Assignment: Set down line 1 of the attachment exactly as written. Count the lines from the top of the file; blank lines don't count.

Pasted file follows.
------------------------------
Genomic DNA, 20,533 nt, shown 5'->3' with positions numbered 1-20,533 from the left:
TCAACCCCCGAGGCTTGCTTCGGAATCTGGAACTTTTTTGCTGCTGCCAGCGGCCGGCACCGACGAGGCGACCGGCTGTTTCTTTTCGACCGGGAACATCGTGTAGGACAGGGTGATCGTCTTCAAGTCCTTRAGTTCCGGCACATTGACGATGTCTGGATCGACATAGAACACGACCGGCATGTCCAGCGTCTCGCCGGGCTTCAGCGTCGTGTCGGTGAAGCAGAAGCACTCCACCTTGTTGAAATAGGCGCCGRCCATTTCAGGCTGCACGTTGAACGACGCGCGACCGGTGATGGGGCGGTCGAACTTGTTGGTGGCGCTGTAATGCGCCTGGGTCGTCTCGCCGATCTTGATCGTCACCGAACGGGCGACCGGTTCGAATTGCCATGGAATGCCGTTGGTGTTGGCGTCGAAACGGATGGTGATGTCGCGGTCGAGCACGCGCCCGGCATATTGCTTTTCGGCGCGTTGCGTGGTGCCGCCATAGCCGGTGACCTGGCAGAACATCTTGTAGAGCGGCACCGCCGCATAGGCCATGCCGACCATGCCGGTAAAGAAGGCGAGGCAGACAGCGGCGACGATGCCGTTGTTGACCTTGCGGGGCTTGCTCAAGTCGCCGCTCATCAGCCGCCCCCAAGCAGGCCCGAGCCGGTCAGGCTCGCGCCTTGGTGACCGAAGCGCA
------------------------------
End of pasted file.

Genomic DNA, 20,533 nt, shown 5'->3' with positions numbered 1-20,533 from the left: